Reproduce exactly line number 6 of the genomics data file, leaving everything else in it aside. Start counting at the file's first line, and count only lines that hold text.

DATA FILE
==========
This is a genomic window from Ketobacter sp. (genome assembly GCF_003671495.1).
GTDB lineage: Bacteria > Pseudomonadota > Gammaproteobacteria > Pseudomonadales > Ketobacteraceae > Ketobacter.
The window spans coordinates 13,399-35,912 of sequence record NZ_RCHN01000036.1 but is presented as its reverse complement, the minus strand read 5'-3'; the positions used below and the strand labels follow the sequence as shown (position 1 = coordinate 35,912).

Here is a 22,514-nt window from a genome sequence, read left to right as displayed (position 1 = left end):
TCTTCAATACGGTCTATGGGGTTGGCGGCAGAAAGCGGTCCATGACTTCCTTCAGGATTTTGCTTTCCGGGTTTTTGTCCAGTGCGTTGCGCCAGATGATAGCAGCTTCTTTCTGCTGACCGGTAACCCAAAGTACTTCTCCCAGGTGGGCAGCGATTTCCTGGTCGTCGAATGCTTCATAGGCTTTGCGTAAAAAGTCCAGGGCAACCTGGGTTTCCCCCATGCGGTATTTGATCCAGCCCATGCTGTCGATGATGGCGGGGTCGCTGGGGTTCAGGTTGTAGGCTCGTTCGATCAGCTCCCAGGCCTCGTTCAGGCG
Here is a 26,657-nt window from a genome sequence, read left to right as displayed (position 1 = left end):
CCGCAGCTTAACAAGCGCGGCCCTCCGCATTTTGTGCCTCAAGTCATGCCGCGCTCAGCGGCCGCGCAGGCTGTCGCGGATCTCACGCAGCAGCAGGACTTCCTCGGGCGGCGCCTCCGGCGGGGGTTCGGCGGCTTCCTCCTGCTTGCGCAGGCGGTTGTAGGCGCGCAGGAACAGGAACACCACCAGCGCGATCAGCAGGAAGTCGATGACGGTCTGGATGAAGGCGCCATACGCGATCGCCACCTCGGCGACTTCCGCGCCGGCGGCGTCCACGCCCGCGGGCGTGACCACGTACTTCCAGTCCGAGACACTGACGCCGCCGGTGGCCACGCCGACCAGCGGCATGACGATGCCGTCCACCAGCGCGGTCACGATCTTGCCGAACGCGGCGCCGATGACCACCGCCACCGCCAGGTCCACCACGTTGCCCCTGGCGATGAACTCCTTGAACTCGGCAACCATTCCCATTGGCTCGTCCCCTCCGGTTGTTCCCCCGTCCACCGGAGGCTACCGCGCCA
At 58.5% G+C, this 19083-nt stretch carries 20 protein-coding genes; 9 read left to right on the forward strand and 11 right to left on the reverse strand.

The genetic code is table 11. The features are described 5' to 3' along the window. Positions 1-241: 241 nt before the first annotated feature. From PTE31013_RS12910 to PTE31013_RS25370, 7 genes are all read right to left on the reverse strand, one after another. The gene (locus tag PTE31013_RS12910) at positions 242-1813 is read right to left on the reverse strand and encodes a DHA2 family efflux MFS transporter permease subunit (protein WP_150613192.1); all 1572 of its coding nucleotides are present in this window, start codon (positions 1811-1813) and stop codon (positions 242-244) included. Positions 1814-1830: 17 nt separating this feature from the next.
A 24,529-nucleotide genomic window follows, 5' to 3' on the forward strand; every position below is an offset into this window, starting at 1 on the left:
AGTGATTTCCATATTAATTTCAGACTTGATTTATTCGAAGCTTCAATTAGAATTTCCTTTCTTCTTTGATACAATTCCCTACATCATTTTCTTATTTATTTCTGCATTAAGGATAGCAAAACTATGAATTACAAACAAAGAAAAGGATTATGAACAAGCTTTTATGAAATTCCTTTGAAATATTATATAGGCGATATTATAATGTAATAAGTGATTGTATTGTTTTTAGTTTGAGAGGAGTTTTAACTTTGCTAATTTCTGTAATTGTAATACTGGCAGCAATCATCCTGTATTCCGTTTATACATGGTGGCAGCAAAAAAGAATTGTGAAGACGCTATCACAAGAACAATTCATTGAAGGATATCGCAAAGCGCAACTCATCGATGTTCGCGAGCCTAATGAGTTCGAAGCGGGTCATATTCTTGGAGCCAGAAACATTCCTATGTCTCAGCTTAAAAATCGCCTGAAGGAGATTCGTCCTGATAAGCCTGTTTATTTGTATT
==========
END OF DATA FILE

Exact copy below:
Here is a 26,657-nt window from a genome sequence, read left to right as displayed (position 1 = left end):